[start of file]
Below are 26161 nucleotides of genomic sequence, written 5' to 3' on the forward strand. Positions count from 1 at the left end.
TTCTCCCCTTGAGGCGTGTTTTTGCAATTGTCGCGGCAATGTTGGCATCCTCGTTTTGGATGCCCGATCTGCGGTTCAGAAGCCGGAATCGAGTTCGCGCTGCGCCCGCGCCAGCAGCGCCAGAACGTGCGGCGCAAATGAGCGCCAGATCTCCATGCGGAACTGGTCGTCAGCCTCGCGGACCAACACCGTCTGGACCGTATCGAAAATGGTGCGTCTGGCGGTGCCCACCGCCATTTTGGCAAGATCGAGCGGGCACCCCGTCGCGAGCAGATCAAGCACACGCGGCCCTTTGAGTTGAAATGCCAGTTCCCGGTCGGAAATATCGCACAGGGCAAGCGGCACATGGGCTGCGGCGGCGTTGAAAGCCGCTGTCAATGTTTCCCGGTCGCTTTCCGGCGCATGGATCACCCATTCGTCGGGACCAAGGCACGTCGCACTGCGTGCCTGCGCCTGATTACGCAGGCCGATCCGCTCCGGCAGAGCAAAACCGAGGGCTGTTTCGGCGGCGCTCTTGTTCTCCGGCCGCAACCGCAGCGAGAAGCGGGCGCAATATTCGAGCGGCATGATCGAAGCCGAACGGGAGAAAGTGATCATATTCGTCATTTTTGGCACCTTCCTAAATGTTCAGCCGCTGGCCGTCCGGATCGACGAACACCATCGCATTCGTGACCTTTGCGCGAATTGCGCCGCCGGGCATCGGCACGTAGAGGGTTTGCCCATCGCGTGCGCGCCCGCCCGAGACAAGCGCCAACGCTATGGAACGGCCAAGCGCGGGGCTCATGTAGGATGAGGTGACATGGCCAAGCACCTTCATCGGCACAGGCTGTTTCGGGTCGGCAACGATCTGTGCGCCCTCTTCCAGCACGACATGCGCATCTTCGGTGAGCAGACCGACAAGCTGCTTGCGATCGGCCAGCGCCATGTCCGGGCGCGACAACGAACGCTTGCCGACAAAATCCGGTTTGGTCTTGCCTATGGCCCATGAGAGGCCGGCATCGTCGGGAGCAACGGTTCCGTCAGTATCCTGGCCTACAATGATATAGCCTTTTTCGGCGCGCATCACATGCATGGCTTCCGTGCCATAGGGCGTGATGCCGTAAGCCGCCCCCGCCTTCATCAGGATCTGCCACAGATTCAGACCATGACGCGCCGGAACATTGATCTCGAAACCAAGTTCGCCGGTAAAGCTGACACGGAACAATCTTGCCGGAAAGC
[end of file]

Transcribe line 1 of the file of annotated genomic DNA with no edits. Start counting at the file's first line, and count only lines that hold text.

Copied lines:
Below are 26161 nucleotides of genomic sequence, written 5' to 3' on the forward strand. Positions count from 1 at the left end.